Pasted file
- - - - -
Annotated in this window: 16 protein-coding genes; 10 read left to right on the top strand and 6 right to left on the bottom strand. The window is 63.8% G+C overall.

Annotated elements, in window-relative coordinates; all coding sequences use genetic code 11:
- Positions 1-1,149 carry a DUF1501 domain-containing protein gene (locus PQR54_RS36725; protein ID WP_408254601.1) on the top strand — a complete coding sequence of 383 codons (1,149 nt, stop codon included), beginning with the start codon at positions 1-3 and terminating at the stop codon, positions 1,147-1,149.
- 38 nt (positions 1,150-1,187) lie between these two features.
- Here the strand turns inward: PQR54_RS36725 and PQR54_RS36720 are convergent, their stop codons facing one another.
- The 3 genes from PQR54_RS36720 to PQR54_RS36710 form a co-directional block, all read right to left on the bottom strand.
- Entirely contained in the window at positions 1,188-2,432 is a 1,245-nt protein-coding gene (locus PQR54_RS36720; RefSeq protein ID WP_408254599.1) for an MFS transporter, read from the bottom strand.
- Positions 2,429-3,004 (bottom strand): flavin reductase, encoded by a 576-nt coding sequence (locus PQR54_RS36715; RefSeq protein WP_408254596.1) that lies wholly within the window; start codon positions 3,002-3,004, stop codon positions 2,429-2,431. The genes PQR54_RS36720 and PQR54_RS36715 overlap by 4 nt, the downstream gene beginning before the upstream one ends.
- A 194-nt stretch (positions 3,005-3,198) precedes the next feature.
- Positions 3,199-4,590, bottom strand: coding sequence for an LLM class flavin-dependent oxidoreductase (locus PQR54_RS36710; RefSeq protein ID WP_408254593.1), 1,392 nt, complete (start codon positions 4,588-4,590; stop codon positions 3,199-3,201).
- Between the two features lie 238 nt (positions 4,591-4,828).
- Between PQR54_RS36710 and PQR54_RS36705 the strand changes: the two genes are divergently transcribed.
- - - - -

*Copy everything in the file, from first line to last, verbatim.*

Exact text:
Annotated in this window: 16 protein-coding genes; 10 read left to right on the top strand and 6 right to left on the bottom strand. The window is 63.8% G+C overall.

Annotated elements, in window-relative coordinates; all coding sequences use genetic code 11:
- Positions 1-1,149 carry a DUF1501 domain-containing protein gene (locus PQR54_RS36725; protein ID WP_408254601.1) on the top strand — a complete coding sequence of 383 codons (1,149 nt, stop codon included), beginning with the start codon at positions 1-3 and terminating at the stop codon, positions 1,147-1,149.
- 38 nt (positions 1,150-1,187) lie between these two features.
- Here the strand turns inward: PQR54_RS36725 and PQR54_RS36720 are convergent, their stop codons facing one another.
- The 3 genes from PQR54_RS36720 to PQR54_RS36710 form a co-directional block, all read right to left on the bottom strand.
- Entirely contained in the window at positions 1,188-2,432 is a 1,245-nt protein-coding gene (locus PQR54_RS36720; RefSeq protein ID WP_408254599.1) for an MFS transporter, read from the bottom strand.
- Positions 2,429-3,004 (bottom strand): flavin reductase, encoded by a 576-nt coding sequence (locus PQR54_RS36715; RefSeq protein WP_408254596.1) that lies wholly within the window; start codon positions 3,002-3,004, stop codon positions 2,429-2,431. The genes PQR54_RS36720 and PQR54_RS36715 overlap by 4 nt, the downstream gene beginning before the upstream one ends.
- A 194-nt stretch (positions 3,005-3,198) precedes the next feature.
- Positions 3,199-4,590, bottom strand: coding sequence for an LLM class flavin-dependent oxidoreductase (locus PQR54_RS36710; RefSeq protein ID WP_408254593.1), 1,392 nt, complete (start codon positions 4,588-4,590; stop codon positions 3,199-3,201).
- Between the two features lie 238 nt (positions 4,591-4,828).
- Between PQR54_RS36710 and PQR54_RS36705 the strand changes: the two genes are divergently transcribed.